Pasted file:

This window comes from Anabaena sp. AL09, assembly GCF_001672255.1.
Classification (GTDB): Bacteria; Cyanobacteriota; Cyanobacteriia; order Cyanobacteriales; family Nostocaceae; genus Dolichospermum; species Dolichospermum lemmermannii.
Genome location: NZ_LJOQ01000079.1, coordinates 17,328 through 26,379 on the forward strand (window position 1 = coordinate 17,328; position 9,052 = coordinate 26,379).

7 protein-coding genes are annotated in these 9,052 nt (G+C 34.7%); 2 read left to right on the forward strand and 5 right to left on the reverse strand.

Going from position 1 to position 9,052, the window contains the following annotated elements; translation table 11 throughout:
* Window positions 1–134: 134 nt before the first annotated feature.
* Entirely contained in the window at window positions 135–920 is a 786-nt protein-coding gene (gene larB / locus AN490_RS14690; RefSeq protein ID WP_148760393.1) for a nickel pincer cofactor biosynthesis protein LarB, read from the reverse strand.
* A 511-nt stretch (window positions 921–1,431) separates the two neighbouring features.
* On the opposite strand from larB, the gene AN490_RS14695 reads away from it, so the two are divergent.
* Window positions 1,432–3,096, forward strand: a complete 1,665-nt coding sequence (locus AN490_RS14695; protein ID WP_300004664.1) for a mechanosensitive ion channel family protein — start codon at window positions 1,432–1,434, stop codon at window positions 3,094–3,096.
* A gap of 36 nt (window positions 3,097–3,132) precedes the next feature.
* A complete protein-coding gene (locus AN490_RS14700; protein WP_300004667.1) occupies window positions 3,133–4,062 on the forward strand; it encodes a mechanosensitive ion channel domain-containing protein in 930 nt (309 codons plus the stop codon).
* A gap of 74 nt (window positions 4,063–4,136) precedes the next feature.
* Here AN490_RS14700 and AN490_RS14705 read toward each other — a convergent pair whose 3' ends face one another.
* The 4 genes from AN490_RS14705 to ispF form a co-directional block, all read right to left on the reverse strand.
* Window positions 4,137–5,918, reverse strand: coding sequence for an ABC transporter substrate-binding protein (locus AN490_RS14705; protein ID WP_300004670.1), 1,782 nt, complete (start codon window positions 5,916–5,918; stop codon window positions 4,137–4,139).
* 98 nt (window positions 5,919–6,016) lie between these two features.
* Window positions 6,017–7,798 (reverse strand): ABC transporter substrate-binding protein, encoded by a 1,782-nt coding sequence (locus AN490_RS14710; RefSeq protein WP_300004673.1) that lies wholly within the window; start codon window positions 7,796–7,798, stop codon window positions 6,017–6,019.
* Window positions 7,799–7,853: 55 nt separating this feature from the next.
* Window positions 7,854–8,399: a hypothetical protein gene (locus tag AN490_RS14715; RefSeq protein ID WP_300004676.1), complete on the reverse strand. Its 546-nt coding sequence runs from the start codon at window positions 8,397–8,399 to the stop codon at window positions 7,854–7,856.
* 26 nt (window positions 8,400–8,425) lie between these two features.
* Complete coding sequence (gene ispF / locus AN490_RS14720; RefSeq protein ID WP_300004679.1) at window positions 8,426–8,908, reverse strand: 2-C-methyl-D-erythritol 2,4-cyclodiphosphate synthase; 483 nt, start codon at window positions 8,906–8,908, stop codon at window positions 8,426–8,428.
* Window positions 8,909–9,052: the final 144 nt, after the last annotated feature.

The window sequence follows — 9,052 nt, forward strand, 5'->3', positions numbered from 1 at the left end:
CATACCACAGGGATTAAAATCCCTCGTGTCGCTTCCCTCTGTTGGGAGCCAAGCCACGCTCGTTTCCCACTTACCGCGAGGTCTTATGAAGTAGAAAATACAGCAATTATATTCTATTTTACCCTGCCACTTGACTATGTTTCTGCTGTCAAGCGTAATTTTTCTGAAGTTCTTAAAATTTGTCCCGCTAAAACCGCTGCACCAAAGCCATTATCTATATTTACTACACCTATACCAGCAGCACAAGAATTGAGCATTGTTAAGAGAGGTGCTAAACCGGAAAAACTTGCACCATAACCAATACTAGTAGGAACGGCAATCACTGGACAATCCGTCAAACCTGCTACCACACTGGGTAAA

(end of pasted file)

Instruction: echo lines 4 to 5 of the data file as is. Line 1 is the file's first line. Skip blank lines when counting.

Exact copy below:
7 protein-coding genes are annotated in these 9,052 nt (G+C 34.7%); 2 read left to right on the forward strand and 5 right to left on the reverse strand.

Going from position 1 to position 9,052, the window contains the following annotated elements; translation table 11 throughout: